Just before leaving for Denver and my doctoral class right after New Years holiday, I attended the annual Literature Evangelist Year-End rally/convocation in Pigeon Forge. On Friday evening, It was a privilege to be involved in introducing the attendees to Mary Schmidt, a newly employed Kentucky-Tenn L.E. who lives in Portland, TN, and who shared her testimony of knocking on the door of an apartment a few weeks ago, only to be introduced to a former SDA who has since that meeting, attended church with Mary. What a ministry it is for our faithful team to often six days a week, introduce the public to not just literature and books, but to Jesus and His Church. Well done!
For the past five days I've been in Denver taking a class entitled "Solving Problems in Ministry and Leadership." The course, team-taught by Dr. Gordon MacDonald and Dr. Scott Wenig, attempts to introduce the student to the techniques, philosophy, and the practical approaches to identifying problems and challenges and ministry, and moving toward resolution. I"ve had several classes in this area and among many convictions arising from my course work is that what appears to be THE problem, is often only a symptom, and that it is only through careful evaluation, listening, and exploring the complexities of how parts and people relate to and affect each other, do you often begin to identify the real problem(s). That of course is the necessary identification that must take place before exploring possible solutions.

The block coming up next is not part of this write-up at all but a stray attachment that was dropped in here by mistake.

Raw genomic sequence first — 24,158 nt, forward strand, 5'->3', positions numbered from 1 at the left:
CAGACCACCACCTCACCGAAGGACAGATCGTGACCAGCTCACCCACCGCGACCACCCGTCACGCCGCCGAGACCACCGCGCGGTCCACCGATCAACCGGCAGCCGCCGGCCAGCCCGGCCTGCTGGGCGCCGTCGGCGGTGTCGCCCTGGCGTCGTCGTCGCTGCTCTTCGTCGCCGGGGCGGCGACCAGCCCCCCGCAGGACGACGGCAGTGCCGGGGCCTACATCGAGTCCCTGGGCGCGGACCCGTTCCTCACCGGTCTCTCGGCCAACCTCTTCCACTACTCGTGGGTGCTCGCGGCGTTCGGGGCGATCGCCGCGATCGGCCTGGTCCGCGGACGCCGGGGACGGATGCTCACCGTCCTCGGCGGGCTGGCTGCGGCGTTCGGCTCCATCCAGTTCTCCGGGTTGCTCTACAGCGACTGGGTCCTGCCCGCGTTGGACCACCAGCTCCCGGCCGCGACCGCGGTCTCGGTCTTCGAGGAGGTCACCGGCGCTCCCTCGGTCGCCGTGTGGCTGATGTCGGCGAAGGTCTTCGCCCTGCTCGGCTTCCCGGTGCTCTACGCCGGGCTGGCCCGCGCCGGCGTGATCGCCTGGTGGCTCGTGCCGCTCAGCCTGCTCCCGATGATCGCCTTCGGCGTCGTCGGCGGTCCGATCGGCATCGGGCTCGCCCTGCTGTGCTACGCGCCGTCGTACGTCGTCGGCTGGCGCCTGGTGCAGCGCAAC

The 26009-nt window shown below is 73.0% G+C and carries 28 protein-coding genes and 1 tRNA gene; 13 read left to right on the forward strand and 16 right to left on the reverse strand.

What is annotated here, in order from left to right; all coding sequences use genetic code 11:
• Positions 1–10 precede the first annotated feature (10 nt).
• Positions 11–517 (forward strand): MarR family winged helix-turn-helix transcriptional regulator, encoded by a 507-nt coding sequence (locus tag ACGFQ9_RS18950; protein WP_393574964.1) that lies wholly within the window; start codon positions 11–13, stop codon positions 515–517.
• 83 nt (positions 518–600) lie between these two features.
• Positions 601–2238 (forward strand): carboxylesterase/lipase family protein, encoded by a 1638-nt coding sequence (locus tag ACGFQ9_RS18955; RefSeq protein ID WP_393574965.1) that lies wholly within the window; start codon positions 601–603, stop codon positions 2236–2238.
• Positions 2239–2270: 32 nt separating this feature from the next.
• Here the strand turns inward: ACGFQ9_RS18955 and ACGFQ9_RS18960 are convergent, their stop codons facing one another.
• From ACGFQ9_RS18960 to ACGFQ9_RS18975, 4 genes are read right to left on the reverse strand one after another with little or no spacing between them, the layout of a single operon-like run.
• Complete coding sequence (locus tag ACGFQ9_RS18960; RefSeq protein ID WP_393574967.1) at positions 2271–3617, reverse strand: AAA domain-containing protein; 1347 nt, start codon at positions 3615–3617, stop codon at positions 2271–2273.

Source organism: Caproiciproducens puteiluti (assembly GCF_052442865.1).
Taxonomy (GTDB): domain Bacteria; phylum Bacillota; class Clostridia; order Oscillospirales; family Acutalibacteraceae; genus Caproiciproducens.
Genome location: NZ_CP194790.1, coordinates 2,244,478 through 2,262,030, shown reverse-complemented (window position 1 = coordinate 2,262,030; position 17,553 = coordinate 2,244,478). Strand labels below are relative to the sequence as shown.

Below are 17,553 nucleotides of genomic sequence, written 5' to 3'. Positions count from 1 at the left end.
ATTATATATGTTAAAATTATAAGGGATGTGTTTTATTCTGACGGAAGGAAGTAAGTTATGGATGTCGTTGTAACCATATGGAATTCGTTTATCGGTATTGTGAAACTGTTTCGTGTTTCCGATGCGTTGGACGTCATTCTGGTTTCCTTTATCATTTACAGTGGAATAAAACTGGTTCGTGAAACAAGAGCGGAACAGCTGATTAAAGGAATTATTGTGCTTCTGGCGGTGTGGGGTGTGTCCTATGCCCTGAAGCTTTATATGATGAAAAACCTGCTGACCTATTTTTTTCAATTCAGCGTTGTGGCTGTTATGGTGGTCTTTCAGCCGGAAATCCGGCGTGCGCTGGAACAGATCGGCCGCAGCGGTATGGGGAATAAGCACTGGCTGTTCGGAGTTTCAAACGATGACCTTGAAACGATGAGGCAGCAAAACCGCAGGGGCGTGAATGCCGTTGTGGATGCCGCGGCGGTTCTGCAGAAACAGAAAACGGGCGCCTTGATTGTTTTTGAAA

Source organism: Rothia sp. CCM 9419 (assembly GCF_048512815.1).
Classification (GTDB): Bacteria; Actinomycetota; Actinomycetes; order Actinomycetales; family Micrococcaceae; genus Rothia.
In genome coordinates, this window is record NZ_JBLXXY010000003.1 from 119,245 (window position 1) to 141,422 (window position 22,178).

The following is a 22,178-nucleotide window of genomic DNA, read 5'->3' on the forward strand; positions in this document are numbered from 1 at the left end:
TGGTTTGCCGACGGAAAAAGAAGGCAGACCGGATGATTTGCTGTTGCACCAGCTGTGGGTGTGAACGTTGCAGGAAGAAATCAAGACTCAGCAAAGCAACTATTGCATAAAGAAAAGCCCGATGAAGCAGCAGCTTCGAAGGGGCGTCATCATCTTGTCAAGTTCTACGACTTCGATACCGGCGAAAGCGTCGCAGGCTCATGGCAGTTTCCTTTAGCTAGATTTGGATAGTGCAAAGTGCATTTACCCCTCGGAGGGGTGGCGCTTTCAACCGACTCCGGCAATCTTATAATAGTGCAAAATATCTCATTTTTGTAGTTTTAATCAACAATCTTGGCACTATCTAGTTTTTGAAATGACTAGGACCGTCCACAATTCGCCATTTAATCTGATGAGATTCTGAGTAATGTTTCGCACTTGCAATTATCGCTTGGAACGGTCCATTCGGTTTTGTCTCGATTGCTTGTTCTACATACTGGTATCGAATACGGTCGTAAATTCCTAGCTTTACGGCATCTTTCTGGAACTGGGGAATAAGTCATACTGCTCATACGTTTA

At the core of good leadership (also an oft repeated theme in this program) is the heart, mind, and spirit of the leader. Good leaders are constantly self-examining, looking beyond today to tomorrow, assume a continual -posture of learning, and are able to skilfully navigate the perilous path of change. A number of times this week my classmates and I commented and processed one gem of wisdom (one among many) offered by Dr. MacDonald and that is the reality that effective organizations are always poised for the potential of changing and re-grouping, recognizing that adaptability is, at least in the business world, the key to survival. For the church, it can be important in terms of its effectiveness in its mission and in its relevancy. I have said often to our administrative leadership that Adventism possesses a powerful, unique, and transformational message that we must never grow weary of delivering to the world. How we bring that message, that life, to our community through the presence of the Church, and the influence of it's members, demands vigilance, resolve, courage, and boldness in loving a sometimes unlovely world. It also insists upon a constant engagement in examining with honesty and energy, what is working in our task to win the lost for Christ, and, what is not working. Another self-evident truth that I'm reminded of almost everytime I read USA today, or, scan the news, is that the world is changing at break-neck speed. It means potential, opportunity, and challenges are before us. Enough preaching for now. The pictures below are . . . from the LE Rally in Pigeon Forge, an early morning picture of the back of the chapel at Denver Seminary this week, and finally, a classroom shot of Dr. Gordon MacDonald doing what he does best. teaching, not so much by delivering information, but through insisting that we think through what Scripture and life experience have to teach us in the context of where we are serving God and His Church.
Will be leaving tomorrow for Nasvhille, hopefully before the snow that is predicted begins to fall. Will be around 30 degrees and 30 mph wind at the time my flight leaves. BRRRRR! Grace to you.